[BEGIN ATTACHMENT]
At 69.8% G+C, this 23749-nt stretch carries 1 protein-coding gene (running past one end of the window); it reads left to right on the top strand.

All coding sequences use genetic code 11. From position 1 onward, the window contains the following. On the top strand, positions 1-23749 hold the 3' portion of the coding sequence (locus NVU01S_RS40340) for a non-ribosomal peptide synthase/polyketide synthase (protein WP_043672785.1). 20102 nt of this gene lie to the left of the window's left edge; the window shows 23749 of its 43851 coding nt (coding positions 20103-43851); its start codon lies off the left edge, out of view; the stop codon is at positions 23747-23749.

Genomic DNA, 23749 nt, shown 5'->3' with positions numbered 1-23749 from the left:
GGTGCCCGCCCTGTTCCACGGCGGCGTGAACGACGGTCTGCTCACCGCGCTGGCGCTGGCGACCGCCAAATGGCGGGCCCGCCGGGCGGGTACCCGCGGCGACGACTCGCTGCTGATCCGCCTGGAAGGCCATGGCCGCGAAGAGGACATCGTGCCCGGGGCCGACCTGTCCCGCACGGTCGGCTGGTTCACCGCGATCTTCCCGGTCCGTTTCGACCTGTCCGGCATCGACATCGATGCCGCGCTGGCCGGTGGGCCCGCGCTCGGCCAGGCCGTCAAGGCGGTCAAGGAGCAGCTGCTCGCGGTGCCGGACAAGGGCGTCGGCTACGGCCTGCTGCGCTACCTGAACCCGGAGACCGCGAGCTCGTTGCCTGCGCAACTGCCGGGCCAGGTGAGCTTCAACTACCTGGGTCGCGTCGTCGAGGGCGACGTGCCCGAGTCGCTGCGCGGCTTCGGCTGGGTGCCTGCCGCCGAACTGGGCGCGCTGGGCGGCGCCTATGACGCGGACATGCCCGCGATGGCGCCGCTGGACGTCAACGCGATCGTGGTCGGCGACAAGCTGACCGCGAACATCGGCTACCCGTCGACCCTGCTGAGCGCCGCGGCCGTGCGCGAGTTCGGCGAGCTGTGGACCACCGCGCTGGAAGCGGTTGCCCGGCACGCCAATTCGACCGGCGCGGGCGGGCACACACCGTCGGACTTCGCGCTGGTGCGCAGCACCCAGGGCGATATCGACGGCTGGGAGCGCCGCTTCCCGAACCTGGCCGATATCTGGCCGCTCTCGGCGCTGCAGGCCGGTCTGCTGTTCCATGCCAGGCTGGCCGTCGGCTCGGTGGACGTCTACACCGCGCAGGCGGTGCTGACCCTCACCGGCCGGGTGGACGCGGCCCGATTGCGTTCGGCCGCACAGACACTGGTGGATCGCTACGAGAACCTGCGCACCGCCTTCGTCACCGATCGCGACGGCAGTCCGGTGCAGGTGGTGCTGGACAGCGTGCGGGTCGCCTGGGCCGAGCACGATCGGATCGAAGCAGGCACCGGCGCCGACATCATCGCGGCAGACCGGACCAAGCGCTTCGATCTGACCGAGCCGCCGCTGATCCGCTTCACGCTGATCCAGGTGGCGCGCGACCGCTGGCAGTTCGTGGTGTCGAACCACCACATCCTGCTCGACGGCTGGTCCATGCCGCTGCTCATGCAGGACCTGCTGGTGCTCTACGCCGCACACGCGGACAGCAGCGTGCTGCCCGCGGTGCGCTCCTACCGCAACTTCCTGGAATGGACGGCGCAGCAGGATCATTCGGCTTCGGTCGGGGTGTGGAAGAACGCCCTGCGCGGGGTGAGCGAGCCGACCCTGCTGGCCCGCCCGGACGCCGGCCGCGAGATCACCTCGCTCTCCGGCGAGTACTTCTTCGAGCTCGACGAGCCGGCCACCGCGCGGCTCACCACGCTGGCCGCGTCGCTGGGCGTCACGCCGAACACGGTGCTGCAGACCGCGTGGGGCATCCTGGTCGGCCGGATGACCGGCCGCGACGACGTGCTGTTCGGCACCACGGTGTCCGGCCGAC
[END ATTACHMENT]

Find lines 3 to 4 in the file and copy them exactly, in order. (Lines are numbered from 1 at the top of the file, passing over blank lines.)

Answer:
Genomic DNA, 23749 nt, shown 5'->3' with positions numbered 1-23749 from the left:
GGTGCCCGCCCTGTTCCACGGCGGCGTGAACGACGGTCTGCTCACCGCGCTGGCGCTGGCGACCGCCAAATGGCGGGCCCGCCGGGCGGGTACCCGCGGCGACGACTCGCTGCTGATCCGCCTGGAAGGCCATGGCCGCGAAGAGGACATCGTGCCCGGGGCCGACCTGTCCCGCACGGTCGGCTGGTTCACCGCGATCTTCCCGGTCCGTTTCGACCTGTCCGGCATCGACATCGATGCCGCGCTGGCCGGTGGGCCCGCGCTCGGCCAGGCCGTCAAGGCGGTCAAGGAGCAGCTGCTCGCGGTGCCGGACAAGGGCGTCGGCTACGGCCTGCTGCGCTACCTGAACCCGGAGACCGCGAGCTCGTTGCCTGCGCAACTGCCGGGCCAGGTGAGCTTCAACTACCTGGGTCGCGTCGTCGAGGGCGACGTGCCCGAGTCGCTGCGCGGCTTCGGCTGGGTGCCTGCCGCCGAACTGGGCGCGCTGGGCGGCGCCTATGACGCGGACATGCCCGCGATGGCGCCGCTGGACGTCAACGCGATCGTGGTCGGCGACAAGCTGACCGCGAACATCGGCTACCCGTCGACCCTGCTGAGCGCCGCGGCCGTGCGCGAGTTCGGCGAGCTGTGGACCACCGCGCTGGAAGCGGTTGCCCGGCACGCCAATTCGACCGGCGCGGGCGGGCACACACCGTCGGACTTCGCGCTGGTGCGCAGCACCCAGGGCGATATCGACGGCTGGGAGCGCCGCTTCCCGAACCTGGCCGATATCTGGCCGCTCTCGGCGCTGCAGGCCGGTCTGCTGTTCCATGCCAGGCTGGCCGTCGGCTCGGTGGACGTCTACACCGCGCAGGCGGTGCTGACCCTCACCGGCCGGGTGGACGCGGCCCGATTGCGTTCGGCCGCACAGACACTGGTGGATCGCTACGAGAACCTGCGCACCGCCTTCGTCACCGATCGCGACGGCAGTCCGGTGCAGGTGGTGCTGGACAGCGTGCGGGTCGCCTGGGCCGAGCACGATCGGATCGAAGCAGGCACCGGCGCCGACATCATCGCGGCAGACCGGACCAAGCGCTTCGATCTGACCGAGCCGCCGCTGATCCGCTTCACGCTGATCCAGGTGGCGCGCGACCGCTGGCAGTTCGTGGTGTCGAACCACCACATCCTGCTCGACGGCTGGTCCATGCCGCTGCTCATGCAGGACCTGCTGGTGCTCTACGCCGCACACGCGGACAGCAGCGTGCTGCCCGCGGTGCGCTCCTACCGCAACTTCCTGGAATGGACGGCGCAGCAGGATCATTCGGCTTCGGTCGGGGTGTGGAAGAACGCCCTGCGCGGGGTGAGCGAGCCGACCCTGCTGGCCCGCCCGGACGCCGGCCGCGAGATCACCTCGCTCTCCGGCGAGTACTTCTTCGAGCTCGACGAGCCGGCCACCGCGCGGCTCACCACGCTGGCCGCGTCGCTGGGCGTCACGCCGAACACGGTGCTGCAGACCGCGTGGGGCATCCTGGTCGGCCGGATGACCGGCCGCGACGACGTGCTGTTCGGCACCACGGTGTCCGGCCGAC